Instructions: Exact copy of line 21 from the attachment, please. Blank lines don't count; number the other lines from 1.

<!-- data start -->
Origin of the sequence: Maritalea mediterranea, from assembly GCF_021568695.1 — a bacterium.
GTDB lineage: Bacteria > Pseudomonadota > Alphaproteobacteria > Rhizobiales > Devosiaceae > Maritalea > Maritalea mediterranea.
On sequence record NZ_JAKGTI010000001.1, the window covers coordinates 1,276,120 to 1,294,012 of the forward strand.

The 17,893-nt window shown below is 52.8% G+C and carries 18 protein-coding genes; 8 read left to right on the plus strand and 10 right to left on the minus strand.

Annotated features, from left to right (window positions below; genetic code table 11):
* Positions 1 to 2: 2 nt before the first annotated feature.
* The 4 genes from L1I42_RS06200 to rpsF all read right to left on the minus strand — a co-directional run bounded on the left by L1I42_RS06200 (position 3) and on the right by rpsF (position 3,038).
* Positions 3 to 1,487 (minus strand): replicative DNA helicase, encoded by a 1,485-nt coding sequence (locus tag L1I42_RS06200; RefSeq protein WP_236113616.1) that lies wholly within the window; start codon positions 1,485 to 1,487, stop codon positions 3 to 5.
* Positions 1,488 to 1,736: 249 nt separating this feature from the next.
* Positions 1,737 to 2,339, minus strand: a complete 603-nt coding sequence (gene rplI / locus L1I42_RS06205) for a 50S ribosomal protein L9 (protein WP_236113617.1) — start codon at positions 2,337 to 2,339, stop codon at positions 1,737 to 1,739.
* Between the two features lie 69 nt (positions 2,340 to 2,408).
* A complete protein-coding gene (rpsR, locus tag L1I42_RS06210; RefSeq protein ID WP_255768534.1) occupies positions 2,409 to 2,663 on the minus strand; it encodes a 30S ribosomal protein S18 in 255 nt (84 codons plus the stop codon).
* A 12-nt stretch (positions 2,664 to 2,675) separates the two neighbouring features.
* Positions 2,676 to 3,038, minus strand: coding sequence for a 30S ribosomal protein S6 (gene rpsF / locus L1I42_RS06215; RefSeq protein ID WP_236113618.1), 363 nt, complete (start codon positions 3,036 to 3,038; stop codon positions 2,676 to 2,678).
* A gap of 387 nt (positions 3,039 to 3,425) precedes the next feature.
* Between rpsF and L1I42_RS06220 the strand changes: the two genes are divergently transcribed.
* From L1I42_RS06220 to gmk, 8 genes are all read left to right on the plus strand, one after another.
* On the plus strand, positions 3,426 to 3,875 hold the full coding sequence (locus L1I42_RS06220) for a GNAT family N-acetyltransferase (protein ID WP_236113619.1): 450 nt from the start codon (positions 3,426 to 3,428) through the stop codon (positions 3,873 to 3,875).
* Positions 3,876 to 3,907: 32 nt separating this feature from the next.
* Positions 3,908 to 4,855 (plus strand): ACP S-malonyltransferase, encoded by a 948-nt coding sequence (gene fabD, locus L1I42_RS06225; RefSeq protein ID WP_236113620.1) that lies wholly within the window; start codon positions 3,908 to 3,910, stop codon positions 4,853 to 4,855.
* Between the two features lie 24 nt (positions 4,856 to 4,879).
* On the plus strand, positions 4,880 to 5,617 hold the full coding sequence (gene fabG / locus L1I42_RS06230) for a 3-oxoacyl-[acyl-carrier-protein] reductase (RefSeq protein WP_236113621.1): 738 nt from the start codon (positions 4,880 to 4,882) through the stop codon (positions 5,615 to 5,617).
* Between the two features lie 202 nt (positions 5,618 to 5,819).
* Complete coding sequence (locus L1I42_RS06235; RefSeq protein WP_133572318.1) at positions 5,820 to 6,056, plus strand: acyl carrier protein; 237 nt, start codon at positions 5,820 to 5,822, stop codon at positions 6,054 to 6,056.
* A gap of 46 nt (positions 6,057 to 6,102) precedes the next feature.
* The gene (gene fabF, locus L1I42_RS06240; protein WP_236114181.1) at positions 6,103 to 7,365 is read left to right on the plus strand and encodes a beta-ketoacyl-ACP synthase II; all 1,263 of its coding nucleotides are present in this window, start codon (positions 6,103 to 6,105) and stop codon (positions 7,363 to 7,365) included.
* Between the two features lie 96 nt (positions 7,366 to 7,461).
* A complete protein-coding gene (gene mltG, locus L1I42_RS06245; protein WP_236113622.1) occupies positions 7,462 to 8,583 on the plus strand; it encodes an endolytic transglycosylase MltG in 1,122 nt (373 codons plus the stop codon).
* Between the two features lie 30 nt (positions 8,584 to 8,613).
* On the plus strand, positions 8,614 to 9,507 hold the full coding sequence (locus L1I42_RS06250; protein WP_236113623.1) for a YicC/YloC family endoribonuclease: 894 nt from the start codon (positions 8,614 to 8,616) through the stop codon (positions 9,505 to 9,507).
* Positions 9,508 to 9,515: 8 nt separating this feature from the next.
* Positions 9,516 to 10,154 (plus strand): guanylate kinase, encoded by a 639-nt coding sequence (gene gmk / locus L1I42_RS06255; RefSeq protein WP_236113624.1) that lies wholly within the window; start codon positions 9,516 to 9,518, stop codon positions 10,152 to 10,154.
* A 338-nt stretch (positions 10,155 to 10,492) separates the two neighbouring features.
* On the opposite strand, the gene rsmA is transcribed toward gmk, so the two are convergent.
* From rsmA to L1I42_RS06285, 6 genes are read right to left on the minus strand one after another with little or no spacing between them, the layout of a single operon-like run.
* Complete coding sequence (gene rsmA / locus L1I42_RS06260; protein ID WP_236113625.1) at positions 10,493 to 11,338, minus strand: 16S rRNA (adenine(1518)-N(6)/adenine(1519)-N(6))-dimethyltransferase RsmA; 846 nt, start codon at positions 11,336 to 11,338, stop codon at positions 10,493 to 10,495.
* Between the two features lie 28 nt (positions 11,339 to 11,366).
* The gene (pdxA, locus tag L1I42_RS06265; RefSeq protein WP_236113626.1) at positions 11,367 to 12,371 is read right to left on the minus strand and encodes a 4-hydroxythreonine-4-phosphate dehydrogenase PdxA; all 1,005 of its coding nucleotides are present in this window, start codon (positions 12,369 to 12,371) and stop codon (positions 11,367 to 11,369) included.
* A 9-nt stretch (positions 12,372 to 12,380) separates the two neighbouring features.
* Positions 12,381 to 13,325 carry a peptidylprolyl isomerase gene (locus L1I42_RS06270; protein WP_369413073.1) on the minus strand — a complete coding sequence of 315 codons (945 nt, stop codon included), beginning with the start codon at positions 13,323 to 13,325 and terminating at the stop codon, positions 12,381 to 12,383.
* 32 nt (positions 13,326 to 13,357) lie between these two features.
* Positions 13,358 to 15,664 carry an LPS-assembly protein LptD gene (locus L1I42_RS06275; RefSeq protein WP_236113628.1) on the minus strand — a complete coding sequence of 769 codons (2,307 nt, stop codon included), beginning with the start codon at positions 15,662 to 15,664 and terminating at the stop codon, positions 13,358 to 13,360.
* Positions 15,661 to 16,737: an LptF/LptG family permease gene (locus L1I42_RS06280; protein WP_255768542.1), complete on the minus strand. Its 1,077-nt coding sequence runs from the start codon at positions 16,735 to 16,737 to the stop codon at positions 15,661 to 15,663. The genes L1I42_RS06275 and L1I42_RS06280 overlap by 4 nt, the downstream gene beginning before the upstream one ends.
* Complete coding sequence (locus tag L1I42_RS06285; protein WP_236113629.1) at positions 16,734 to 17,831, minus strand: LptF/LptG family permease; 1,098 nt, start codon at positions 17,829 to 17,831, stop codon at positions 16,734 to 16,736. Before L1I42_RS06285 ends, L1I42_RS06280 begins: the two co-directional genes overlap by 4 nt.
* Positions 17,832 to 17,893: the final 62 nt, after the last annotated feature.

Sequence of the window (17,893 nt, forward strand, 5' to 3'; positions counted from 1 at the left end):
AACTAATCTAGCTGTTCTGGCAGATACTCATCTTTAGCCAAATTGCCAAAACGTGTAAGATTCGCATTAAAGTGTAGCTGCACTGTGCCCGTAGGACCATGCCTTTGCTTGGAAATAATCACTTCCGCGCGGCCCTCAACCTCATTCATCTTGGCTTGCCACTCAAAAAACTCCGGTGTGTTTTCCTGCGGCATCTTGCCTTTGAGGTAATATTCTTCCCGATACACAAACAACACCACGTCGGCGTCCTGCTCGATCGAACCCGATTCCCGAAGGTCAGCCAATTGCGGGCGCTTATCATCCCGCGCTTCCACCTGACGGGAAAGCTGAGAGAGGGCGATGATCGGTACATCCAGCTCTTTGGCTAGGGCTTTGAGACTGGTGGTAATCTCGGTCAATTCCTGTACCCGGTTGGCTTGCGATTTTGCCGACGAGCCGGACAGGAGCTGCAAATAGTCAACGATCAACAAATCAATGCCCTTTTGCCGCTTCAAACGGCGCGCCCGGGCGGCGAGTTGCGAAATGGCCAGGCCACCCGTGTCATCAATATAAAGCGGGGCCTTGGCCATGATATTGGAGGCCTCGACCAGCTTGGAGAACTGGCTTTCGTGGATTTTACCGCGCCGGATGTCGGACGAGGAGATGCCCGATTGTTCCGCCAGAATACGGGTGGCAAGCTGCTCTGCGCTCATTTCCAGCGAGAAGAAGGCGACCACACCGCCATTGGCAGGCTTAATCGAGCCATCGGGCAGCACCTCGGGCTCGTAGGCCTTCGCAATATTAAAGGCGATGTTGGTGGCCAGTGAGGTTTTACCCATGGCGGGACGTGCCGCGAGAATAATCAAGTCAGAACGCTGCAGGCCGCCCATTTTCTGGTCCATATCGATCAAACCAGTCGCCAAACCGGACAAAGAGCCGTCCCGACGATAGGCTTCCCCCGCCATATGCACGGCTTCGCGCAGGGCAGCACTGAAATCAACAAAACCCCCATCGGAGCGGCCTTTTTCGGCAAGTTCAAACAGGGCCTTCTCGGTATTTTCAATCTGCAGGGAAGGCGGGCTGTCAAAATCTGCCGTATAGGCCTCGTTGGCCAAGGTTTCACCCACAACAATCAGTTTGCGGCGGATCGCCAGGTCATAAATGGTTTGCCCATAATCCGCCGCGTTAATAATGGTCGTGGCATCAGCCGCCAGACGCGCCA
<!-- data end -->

* Between the two features lie 24 nt (positions 4,856 to 4,879).